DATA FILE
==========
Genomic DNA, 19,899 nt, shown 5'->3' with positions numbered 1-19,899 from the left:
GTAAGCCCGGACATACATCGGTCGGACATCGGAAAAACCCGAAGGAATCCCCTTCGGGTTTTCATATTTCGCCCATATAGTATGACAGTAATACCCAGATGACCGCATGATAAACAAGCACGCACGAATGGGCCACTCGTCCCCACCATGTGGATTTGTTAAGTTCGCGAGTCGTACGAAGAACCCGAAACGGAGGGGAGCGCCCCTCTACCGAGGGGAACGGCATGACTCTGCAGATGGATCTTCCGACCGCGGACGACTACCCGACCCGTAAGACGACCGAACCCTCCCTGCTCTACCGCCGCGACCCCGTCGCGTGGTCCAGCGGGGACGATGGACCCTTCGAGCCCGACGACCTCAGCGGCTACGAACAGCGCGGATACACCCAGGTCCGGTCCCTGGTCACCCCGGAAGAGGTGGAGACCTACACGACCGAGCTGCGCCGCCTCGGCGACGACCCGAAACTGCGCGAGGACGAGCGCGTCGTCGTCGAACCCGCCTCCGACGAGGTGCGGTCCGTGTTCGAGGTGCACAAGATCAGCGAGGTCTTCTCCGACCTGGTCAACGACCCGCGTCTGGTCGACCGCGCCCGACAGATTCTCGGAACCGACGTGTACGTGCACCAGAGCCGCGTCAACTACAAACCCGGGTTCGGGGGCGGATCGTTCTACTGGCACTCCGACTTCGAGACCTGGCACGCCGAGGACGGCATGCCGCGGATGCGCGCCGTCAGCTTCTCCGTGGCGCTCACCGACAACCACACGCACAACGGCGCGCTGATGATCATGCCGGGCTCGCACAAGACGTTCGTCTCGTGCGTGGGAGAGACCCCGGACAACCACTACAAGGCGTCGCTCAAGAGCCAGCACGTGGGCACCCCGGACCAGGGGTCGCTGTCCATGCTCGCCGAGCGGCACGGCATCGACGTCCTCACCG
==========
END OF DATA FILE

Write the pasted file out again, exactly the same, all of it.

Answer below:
Genomic DNA, 19,899 nt, shown 5'->3' with positions numbered 1-19,899 from the left:
GTAAGCCCGGACATACATCGGTCGGACATCGGAAAAACCCGAAGGAATCCCCTTCGGGTTTTCATATTTCGCCCATATAGTATGACAGTAATACCCAGATGACCGCATGATAAACAAGCACGCACGAATGGGCCACTCGTCCCCACCATGTGGATTTGTTAAGTTCGCGAGTCGTACGAAGAACCCGAAACGGAGGGGAGCGCCCCTCTACCGAGGGGAACGGCATGACTCTGCAGATGGATCTTCCGACCGCGGACGACTACCCGACCCGTAAGACGACCGAACCCTCCCTGCTCTACCGCCGCGACCCCGTCGCGTGGTCCAGCGGGGACGATGGACCCTTCGAGCCCGACGACCTCAGCGGCTACGAACAGCGCGGATACACCCAGGTCCGGTCCCTGGTCACCCCGGAAGAGGTGGAGACCTACACGACCGAGCTGCGCCGCCTCGGCGACGACCCGAAACTGCGCGAGGACGAGCGCGTCGTCGTCGAACCCGCCTCCGACGAGGTGCGGTCCGTGTTCGAGGTGCACAAGATCAGCGAGGTCTTCTCCGACCTGGTCAACGACCCGCGTCTGGTCGACCGCGCCCGACAGATTCTCGGAACCGACGTGTACGTGCACCAGAGCCGCGTCAACTACAAACCCGGGTTCGGGGGCGGATCGTTCTACTGGCACTCCGACTTCGAGACCTGGCACGCCGAGGACGGCATGCCGCGGATGCGCGCCGTCAGCTTCTCCGTGGCGCTCACCGACAACCACACGCACAACGGCGCGCTGATGATCATGCCGGGCTCGCACAAGACGTTCGTCTCGTGCGTGGGAGAGACCCCGGACAACCACTACAAGGCGTCGCTCAAGAGCCAGCACGTGGGCACCCCGGACCAGGGGTCGCTGTCCATGCTCGCCGAGCGGCACGGCATCGACGTCCTCACCG